Thank you for describing our current system to me. I am advocating for a new system that lets people take more risk even if they are not wealthy. There is nothing magical that happens when you make $200k per year, if you make $199,999 per year you are not an idiot that needs the government to protect you from bad investments.

To be clear the system you're asking for exists, it was brought in by Obama as part of the JOBS act. Anyone can buy equity under the JOBS act and the company has far lower documentation requirements. The 'good' companies (in-demand equity) don't do it because they won't want to pollute their cap tables with 'dumb money' and the ones who are okay with that are terrible investments. It's adverse selection. [1]

Getting rich isn't easy and opening up unregulated access to crap securities isn't going to change that.

[1] https://www.finra.org/investors/alerts/crowdfunding-and-jobs...

To be clear, the moment one is accredited they can make all the dumb investment decisions they would like. However, beneath a magical line of $200k per year salary the government prevents you by legal force from doing so. When you make above that number you are free to be dumb. I'm advocating letting everyone make their own decisions, for better or worse.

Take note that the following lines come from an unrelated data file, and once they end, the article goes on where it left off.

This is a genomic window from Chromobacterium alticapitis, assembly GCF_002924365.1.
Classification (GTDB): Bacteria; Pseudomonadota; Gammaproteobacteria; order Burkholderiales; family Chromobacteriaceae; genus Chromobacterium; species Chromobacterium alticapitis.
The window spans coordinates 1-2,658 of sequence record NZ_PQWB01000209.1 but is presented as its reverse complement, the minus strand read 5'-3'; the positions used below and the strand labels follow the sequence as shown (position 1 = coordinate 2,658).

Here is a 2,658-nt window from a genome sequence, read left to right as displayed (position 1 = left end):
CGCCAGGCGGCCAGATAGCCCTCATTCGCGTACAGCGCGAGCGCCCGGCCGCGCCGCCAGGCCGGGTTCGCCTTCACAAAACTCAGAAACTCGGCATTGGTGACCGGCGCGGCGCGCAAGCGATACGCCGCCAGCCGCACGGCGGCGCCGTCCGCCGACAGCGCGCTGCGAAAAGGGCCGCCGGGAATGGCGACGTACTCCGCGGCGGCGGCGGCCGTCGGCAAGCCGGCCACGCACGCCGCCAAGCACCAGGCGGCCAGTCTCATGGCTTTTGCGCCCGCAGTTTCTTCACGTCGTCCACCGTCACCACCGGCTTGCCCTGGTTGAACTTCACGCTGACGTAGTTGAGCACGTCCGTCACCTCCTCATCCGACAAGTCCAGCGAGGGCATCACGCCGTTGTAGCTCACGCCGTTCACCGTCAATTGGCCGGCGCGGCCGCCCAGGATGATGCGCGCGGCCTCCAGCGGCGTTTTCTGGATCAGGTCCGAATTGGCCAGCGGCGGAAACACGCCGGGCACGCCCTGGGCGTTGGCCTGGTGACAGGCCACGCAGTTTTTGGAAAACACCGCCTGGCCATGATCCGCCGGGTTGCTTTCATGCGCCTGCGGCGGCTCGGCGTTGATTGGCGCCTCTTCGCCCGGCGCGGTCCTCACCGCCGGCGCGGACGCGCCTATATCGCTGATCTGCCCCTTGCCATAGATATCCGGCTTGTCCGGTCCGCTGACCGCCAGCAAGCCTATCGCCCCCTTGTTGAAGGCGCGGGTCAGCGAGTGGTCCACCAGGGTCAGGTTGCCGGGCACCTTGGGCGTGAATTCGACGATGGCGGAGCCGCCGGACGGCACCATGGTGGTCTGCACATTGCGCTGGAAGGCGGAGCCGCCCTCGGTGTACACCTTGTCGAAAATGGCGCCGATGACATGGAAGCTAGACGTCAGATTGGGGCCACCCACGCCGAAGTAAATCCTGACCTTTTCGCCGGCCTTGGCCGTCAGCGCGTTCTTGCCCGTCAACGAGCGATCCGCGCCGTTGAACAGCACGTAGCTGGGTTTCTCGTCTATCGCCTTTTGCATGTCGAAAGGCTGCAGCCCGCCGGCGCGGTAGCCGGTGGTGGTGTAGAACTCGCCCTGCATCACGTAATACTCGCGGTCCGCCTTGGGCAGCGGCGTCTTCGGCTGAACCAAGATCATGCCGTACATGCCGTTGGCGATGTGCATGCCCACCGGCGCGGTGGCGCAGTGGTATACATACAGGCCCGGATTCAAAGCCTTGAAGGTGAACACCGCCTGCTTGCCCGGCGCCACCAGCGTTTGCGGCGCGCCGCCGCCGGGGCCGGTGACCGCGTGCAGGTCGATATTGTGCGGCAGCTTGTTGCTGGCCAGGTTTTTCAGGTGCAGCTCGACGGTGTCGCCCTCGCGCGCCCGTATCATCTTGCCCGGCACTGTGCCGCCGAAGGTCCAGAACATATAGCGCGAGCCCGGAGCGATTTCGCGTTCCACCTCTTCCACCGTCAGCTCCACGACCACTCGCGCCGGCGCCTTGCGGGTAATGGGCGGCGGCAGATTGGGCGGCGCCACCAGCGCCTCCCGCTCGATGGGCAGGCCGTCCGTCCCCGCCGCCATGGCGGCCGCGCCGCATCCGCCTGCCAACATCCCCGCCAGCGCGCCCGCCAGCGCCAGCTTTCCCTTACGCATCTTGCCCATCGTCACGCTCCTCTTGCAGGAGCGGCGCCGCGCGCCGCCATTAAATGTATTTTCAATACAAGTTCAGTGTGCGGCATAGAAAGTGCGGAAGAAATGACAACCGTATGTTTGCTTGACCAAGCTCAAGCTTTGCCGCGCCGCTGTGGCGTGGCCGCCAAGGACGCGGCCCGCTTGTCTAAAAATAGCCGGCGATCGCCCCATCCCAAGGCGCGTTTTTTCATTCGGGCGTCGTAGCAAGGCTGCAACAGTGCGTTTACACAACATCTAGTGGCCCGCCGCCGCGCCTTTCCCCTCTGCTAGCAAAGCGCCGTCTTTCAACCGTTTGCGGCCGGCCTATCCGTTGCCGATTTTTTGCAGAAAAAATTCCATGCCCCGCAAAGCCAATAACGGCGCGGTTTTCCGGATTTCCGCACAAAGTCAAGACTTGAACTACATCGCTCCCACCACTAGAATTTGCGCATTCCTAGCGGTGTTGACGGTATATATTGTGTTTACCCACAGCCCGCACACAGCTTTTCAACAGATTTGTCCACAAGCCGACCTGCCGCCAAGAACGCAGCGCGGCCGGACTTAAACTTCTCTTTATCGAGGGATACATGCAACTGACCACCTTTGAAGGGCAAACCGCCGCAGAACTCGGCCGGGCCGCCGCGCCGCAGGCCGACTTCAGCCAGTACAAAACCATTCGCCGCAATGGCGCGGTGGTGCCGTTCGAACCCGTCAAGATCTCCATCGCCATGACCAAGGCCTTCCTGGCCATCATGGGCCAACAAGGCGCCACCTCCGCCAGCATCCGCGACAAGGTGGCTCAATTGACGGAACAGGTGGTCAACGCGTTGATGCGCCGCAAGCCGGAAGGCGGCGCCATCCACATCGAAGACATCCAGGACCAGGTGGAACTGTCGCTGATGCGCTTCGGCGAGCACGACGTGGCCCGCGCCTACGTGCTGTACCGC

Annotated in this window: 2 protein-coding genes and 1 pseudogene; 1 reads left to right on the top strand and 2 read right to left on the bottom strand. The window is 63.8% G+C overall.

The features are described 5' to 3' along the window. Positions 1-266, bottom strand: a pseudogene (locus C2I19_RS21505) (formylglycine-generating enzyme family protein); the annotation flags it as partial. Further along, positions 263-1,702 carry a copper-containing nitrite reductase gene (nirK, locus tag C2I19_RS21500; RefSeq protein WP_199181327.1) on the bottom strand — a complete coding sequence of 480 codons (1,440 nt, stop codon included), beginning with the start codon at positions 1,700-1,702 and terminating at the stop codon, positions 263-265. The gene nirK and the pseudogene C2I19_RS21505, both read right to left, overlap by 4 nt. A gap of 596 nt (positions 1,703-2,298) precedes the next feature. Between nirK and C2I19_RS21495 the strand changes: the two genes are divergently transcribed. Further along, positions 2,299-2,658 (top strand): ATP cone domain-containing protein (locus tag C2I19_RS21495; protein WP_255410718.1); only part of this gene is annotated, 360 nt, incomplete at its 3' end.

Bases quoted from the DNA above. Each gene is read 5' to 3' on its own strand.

You seem to have ignored the key points.

(1) A program that meets that vast majority of your requirements exists and exhibits terrible adverse selection issues, so you propose... expanding it? In the hopes it gets... better? Any thoughts on why that would happen?

(2) The $200K salary line is "magical" but does represent middle-class in 100% of communities in the United States. IMO it should have been indexed to inflation ($3-4M in annual income inflation adjusted), bringing it quite a bit higher. You can also qualify on the basis of $1M in assets excluding your principal residence. This provides adequate buffer in the event your investments fail outright, which the vast majority of early stage investments do. It's the same reason a 20.9 year old can't buy beer. You draw the line somewhere, for better or for worse.

(3) To the best of my knowledge there are no legal repercussions for you for investing as a non-accredited investor, though there may be for the company for failing to follow proper procedure.

(4) These laws weren't brought in because too many poor were getting rich too fast and there wasn't enough room for all the yachts in Boston Harbor. It was due to large-scale speculation literally causing the great depression [1].

(5) Remind me who pays for the welfare programs when people who aren't in a place to take financial risks, the most desperate usually, are pushed into insolvency? Taxpayers. That's why taxpayers also get a say in who can invest.

(6) Your argument reads a lot like the people who want to kill off the EPA because the rivers haven't caught fire in a while. There's a reason they don't catch fire.

[1] https://www.investopedia.com/terms/n/nonaccreditedinvestor.a...

It's a philosophical disagreement - I don't want the government picking who can and can't invest their own money into what investments. Many developed countries, such as Switzerland, have no such laws and the world isn't crashing down for them.